The Luxembourg Government continued its efforts to support the audiovisual sector, particularly through production agreements with foreign countries. Memorandums of agreement on audiovisual relations were signed in 1994 with Quebec and in 1996 with Canada. Other motion picture agreements were signed in 2001 with France and in 2002 with Germany.
In the absence of a domestic market enabling to make a feature film profitable, most national companies focused on co-productions with foreign companies. On the other side, foreign producers increasingly called upon their Luxembourg colleagues to set up their projects.
The Luxembourg co-productions above all, produced over the past five years partially in the Grand Duchy, bear witness to the success achieved by the various efforts of the Luxembourg Government to support the audiovisual sector:
From Venice to Esch-sur-Alzette
After shooting several scenes in Venice, the film crew from Secret Passage set up on the industrial wasteland Terres Rouges in Esch-sur-Alzette. Within a mere six months, some 300 craftsmen and labourers transformed six hectares of this abandoned site to make it look like Venice at the end of the 16th century. The sets were designed by Miljen Kreka Kljakovic.
Cinénygma Luxembourg and Lëtzebuerger Filmpräis
Organized in collaboration with the Film Fund and the multiplex Utopolis, the Cinénygma Luxembourg International Film Festival presents around 30 European and international films on an annual basis, a competition for feature-length and short films, and the now traditional Fantasy Film Night (four films in succession).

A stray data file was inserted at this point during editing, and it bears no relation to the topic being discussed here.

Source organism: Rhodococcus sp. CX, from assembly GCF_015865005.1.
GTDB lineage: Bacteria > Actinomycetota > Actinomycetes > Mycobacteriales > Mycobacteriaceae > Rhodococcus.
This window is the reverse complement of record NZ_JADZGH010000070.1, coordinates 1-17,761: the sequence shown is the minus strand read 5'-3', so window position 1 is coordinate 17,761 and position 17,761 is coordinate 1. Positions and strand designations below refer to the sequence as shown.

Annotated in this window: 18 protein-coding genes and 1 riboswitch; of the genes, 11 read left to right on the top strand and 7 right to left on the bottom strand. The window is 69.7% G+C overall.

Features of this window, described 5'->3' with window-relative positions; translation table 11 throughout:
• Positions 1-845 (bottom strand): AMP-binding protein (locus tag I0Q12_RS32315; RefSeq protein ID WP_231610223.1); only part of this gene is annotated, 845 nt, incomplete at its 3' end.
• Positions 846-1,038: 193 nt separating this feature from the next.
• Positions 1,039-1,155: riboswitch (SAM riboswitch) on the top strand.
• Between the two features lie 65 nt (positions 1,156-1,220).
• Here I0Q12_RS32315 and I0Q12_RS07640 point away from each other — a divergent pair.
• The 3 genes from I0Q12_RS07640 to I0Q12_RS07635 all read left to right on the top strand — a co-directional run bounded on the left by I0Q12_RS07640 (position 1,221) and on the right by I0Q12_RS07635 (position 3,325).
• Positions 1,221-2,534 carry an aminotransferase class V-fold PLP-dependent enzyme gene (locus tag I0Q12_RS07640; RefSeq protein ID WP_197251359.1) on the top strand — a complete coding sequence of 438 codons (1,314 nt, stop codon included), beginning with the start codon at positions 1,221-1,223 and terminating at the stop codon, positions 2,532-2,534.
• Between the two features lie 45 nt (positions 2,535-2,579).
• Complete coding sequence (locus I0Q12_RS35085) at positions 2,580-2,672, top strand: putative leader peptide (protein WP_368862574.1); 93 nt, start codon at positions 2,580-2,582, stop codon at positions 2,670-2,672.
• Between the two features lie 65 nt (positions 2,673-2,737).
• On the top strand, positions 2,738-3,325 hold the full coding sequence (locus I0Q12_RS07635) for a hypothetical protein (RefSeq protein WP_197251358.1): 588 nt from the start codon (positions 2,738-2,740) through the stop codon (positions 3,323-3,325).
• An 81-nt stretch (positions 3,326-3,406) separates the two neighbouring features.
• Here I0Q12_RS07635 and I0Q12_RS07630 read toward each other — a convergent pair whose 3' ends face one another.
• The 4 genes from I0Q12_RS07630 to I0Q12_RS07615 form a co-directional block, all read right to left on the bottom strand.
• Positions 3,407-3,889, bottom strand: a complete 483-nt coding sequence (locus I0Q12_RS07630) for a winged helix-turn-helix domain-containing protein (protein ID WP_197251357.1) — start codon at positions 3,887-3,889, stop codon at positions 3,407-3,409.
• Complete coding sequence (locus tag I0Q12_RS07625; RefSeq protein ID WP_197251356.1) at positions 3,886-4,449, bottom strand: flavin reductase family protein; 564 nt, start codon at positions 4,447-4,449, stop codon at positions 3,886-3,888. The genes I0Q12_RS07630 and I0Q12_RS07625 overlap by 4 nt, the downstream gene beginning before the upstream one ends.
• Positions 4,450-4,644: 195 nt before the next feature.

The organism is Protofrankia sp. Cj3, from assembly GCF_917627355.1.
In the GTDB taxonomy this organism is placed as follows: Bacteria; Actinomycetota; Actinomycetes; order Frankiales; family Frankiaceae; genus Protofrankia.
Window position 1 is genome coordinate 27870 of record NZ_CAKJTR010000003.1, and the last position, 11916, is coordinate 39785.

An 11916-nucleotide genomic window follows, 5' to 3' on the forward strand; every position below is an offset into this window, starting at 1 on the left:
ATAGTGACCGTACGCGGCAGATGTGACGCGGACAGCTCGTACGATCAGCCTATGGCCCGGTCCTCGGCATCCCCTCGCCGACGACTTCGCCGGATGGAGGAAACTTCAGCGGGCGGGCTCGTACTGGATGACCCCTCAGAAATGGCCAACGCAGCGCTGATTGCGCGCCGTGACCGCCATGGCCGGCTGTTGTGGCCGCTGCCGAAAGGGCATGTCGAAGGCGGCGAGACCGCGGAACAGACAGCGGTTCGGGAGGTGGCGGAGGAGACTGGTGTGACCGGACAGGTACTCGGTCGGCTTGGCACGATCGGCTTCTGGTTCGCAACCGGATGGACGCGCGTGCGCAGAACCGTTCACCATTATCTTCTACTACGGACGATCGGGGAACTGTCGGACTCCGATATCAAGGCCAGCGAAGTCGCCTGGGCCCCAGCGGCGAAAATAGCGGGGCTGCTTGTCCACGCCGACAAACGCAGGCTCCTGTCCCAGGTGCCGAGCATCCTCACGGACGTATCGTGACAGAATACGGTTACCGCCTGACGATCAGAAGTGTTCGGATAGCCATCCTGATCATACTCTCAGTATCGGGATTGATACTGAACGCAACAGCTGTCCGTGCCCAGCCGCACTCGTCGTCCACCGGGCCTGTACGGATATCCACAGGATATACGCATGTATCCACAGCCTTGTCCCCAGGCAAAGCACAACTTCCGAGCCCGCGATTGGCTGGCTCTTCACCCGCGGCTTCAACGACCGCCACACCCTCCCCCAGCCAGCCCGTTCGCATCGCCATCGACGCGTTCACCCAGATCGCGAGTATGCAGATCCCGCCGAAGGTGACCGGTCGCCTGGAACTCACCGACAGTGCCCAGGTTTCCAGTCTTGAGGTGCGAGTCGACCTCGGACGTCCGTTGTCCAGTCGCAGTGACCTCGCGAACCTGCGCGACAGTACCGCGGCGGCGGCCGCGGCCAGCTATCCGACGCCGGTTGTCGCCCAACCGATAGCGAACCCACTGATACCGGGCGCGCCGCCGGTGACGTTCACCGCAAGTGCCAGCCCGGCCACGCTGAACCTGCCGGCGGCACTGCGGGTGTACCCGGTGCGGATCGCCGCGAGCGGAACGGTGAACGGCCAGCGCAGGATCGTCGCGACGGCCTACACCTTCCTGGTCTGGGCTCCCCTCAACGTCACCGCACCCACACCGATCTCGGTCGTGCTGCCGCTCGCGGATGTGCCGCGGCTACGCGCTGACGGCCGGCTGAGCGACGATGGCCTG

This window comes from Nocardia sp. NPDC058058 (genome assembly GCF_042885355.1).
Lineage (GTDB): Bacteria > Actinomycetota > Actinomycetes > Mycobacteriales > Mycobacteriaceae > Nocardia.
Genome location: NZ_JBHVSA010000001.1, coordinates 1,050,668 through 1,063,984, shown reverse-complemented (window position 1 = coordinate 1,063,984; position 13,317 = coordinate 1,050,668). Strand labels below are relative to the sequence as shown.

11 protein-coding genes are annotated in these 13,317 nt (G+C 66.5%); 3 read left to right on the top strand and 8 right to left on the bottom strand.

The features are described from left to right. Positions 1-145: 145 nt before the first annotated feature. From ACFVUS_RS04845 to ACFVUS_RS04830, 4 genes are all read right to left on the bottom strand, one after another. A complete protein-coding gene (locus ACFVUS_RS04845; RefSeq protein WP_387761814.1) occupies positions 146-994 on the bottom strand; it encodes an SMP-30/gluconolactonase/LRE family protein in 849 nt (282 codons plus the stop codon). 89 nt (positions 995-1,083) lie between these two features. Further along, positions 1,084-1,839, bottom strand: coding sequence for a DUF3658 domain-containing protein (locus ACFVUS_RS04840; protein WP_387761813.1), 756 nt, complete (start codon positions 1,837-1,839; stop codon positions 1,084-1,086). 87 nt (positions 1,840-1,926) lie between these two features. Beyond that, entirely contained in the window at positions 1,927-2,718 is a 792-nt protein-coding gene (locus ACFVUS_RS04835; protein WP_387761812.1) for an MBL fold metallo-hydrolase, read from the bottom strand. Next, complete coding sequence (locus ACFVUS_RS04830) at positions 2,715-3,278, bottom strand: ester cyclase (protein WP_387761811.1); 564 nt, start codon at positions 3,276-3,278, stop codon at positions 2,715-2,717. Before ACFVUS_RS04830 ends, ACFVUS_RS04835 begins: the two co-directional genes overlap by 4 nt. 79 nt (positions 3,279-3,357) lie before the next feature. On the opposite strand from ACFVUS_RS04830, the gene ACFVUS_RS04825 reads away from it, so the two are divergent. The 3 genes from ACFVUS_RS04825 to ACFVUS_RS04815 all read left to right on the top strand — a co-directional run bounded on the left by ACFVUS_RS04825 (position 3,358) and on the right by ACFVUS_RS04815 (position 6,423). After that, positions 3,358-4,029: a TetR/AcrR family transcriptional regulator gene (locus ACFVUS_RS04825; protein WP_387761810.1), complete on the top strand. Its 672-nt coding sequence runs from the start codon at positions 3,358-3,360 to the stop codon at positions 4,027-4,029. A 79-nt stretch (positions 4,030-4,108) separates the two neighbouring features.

A total of four awards are issued at this festival: the 'Grand prix Cynénigma' awarded to the festival’s best feature film, the 'Mélies d’argent' which goes to the best European fantasy film, the People’s Award and the Jury Prize for the best short film.
In 2003, the first Lëtzebuerger Filmpräis was also awarded as part of a week devoted entirely to national productions. The objective of this award is to reward the best contributions to Luxembourg cinema.
In recent years only two feature-length fiction films have been shot in the Luxembourg language (Back in Trouble, 1997, and Le Club des chômeurs, 2002), both by Andy Bausch. Moreover, only eight directors from or living in Luxembourg (Andy Bausch, Pol Cruchten, Paul Scheuer, Geneviève Mersch, Laurent Brandenbourger, Paul Kieffer, Frank Hoffmann and Luis Galvão Teles) have made feature-length films.
Le Club des chômeurs by Andy Bausch was a huge success when it was released in 2002, with an audience of over 40,000 spectators. Luxembourg actors such as Thierry van Werveke, Myriam Muller, André Jung, Marco Lorenzini, Fernand Fox and Luc Feit were top of the bill. In 2004 was shot the sequel of this comedy of historic success, La Revanche, written by Andy Bausch, Jean-Louis Schlesser and Nicolas Steil. The film leans of course on the main characters of Le Club des chômeurs as well as on new characters played by actors with various backgrounds and it is part of Luxembourg’s reality of today, modern, multicultural and multilingual.